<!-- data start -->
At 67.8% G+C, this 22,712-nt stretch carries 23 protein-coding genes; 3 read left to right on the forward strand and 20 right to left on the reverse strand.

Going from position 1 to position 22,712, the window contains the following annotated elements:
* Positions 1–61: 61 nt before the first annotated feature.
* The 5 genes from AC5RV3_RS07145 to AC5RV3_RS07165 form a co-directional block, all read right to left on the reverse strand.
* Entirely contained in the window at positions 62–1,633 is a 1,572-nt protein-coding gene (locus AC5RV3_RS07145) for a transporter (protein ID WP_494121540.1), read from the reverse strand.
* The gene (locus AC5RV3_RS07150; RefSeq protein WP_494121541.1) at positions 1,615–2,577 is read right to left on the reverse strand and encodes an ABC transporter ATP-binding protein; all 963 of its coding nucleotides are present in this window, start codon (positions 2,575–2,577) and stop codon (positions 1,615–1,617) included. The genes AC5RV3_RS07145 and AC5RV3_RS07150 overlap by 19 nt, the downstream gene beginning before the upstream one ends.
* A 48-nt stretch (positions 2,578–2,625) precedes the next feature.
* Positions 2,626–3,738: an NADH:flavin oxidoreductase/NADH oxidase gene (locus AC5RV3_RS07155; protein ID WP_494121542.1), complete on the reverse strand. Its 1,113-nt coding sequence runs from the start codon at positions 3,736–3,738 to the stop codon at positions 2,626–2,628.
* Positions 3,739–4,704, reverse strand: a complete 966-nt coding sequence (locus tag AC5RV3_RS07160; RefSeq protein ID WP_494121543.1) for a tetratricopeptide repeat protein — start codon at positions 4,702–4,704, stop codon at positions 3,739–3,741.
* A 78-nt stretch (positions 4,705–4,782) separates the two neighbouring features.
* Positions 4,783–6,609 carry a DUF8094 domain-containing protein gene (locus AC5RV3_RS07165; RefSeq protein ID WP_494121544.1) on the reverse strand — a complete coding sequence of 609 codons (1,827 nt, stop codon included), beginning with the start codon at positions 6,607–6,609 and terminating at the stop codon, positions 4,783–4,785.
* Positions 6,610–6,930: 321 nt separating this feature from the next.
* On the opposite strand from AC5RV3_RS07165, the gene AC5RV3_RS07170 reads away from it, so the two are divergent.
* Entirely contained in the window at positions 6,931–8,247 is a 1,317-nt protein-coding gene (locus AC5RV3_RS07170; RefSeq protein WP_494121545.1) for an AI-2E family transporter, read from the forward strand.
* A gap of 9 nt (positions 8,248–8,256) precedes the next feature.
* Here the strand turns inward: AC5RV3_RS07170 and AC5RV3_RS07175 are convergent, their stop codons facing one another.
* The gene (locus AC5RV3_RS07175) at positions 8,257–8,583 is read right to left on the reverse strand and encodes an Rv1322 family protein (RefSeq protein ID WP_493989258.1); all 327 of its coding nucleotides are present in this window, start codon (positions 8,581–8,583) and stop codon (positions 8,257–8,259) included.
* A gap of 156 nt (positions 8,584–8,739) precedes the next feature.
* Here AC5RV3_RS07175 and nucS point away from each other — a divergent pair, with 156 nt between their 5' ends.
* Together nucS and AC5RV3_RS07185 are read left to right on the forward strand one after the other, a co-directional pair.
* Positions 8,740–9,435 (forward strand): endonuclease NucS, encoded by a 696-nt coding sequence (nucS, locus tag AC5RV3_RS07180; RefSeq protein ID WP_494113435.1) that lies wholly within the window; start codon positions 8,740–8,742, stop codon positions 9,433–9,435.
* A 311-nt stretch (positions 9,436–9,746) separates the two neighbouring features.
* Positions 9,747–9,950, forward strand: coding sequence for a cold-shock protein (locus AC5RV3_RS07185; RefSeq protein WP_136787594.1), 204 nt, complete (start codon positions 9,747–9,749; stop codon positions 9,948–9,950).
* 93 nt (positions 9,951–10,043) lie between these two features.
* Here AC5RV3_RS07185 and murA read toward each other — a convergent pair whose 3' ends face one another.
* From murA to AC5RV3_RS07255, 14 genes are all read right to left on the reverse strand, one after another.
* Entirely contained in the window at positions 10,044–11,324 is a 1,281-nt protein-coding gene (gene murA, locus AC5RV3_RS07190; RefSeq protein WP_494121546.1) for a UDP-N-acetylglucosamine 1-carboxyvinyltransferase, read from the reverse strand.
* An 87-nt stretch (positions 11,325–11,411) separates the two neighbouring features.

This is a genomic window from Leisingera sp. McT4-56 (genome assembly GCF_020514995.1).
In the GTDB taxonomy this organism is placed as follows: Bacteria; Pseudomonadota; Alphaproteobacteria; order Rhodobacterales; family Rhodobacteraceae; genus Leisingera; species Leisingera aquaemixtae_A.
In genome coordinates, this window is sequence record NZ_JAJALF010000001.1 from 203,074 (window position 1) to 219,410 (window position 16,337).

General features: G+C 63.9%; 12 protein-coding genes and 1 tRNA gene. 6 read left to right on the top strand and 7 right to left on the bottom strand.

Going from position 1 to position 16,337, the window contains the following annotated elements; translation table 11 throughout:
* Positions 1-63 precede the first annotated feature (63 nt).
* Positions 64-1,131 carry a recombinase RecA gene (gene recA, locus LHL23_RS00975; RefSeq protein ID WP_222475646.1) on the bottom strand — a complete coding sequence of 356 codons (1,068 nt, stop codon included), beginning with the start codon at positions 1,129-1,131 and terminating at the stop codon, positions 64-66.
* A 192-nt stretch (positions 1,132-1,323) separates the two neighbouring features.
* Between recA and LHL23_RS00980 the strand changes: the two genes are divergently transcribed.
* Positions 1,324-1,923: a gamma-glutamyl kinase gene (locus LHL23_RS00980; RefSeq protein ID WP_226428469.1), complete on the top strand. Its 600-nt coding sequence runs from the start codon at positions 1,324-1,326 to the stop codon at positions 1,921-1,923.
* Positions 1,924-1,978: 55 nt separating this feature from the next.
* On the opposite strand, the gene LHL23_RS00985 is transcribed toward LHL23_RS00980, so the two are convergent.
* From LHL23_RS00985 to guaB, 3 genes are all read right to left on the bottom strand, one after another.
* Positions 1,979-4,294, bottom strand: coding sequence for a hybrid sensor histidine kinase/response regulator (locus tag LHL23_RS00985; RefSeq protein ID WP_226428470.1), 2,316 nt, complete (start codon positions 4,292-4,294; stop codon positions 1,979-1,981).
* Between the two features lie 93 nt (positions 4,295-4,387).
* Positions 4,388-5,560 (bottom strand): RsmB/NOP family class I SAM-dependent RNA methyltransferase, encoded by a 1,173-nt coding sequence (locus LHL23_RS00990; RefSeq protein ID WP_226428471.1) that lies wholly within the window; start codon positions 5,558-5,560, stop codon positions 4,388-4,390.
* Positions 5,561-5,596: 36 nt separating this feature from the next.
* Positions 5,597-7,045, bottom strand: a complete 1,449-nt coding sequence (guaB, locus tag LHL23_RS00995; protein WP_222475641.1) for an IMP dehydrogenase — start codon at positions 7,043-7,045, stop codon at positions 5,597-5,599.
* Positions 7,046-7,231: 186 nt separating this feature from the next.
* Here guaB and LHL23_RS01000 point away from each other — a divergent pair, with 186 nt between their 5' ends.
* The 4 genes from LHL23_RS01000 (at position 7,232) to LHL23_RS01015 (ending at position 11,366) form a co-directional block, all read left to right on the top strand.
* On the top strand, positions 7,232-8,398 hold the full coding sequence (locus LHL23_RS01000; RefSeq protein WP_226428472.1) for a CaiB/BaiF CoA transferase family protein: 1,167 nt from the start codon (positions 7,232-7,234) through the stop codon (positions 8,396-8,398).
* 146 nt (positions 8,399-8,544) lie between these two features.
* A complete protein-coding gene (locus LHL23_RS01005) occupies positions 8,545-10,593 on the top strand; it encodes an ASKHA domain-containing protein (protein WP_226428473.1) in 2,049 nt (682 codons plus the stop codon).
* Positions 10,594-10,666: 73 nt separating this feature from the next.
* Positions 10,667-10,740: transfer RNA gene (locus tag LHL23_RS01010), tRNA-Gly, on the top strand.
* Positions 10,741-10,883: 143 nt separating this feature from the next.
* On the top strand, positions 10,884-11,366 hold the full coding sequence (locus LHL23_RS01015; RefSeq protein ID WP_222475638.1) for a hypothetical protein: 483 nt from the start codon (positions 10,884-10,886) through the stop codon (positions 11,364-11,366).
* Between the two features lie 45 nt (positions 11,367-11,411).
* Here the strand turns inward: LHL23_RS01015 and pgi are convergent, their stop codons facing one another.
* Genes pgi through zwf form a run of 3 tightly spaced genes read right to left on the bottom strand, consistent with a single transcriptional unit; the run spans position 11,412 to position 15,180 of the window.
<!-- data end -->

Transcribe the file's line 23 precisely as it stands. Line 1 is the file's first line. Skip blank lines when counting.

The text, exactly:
* Positions 9,747–9,950, forward strand: coding sequence for a cold-shock protein (locus AC5RV3_RS07185; RefSeq protein WP_136787594.1), 204 nt, complete (start codon positions 9,747–9,749; stop codon positions 9,948–9,950).